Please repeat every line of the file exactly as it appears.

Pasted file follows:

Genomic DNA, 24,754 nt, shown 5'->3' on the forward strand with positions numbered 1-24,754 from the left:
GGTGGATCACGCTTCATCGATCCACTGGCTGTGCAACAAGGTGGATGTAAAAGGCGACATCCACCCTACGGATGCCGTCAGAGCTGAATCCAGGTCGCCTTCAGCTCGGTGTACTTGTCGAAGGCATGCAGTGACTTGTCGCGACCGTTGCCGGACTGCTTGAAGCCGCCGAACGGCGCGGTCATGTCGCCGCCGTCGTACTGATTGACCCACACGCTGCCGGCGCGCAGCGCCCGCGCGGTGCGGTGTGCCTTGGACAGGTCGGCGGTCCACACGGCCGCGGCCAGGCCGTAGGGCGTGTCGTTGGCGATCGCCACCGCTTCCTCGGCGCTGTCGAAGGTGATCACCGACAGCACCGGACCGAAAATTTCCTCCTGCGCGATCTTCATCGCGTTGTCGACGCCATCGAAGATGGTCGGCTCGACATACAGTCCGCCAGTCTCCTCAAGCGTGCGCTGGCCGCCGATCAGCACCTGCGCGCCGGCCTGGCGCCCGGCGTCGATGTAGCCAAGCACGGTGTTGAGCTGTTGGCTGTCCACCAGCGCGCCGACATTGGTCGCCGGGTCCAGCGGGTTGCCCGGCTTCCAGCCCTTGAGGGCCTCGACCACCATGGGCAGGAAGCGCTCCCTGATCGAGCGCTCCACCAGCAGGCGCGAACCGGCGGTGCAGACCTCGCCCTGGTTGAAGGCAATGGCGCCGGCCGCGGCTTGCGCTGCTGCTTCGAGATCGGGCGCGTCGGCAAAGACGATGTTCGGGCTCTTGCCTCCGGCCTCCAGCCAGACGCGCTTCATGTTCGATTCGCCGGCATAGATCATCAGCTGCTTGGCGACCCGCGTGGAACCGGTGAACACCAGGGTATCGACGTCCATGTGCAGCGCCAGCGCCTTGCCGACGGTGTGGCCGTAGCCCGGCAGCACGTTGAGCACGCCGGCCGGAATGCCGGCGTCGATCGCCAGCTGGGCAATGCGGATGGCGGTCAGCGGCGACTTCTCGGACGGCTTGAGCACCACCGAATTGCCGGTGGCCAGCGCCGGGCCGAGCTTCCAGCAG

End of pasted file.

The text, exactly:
Genomic DNA, 24,754 nt, shown 5'->3' on the forward strand with positions numbered 1-24,754 from the left:
GGTGGATCACGCTTCATCGATCCACTGGCTGTGCAACAAGGTGGATGTAAAAGGCGACATCCACCCTACGGATGCCGTCAGAGCTGAATCCAGGTCGCCTTCAGCTCGGTGTACTTGTCGAAGGCATGCAGTGACTTGTCGCGACCGTTGCCGGACTGCTTGAAGCCGCCGAACGGCGCGGTCATGTCGCCGCCGTCGTACTGATTGACCCACACGCTGCCGGCGCGCAGCGCCCGCGCGGTGCGGTGTGCCTTGGACAGGTCGGCGGTCCACACGGCCGCGGCCAGGCCGTAGGGCGTGTCGTTGGCGATCGCCACCGCTTCCTCGGCGCTGTCGAAGGTGATCACCGACAGCACCGGACCGAAAATTTCCTCCTGCGCGATCTTCATCGCGTTGTCGACGCCATCGAAGATGGTCGGCTCGACATACAGTCCGCCAGTCTCCTCAAGCGTGCGCTGGCCGCCGATCAGCACCTGCGCGCCGGCCTGGCGCCCGGCGTCGATGTAGCCAAGCACGGTGTTGAGCTGTTGGCTGTCCACCAGCGCGCCGACATTGGTCGCCGGGTCCAGCGGGTTGCCCGGCTTCCAGCCCTTGAGGGCCTCGACCACCATGGGCAGGAAGCGCTCCCTGATCGAGCGCTCCACCAGCAGGCGCGAACCGGCGGTGCAGACCTCGCCCTGGTTGAAGGCAATGGCGCCGGCCGCGGCTTGCGCTGCTGCTTCGAGATCGGGCGCGTCGGCAAAGACGATGTTCGGGCTCTTGCCTCCGGCCTCCAGCCAGACGCGCTTCATGTTCGATTCGCCGGCATAGATCATCAGCTGCTTGGCGACCCGCGTGGAACCGGTGAACACCAGGGTATCGACGTCCATGTGCAGCGCCAGCGCCTTGCCGACGGTGTGGCCGTAGCCCGGCAGCACGTTGAGCACGCCGGCCGGAATGCCGGCGTCGATCGCCAGCTGGGCAATGCGGATGGCGGTCAGCGGCGACTTCTCGGACGGCTTGAGCACCACCGAATTGCCGGTGGCCAGCGCCGGGCCGAGCTTCCAGCAG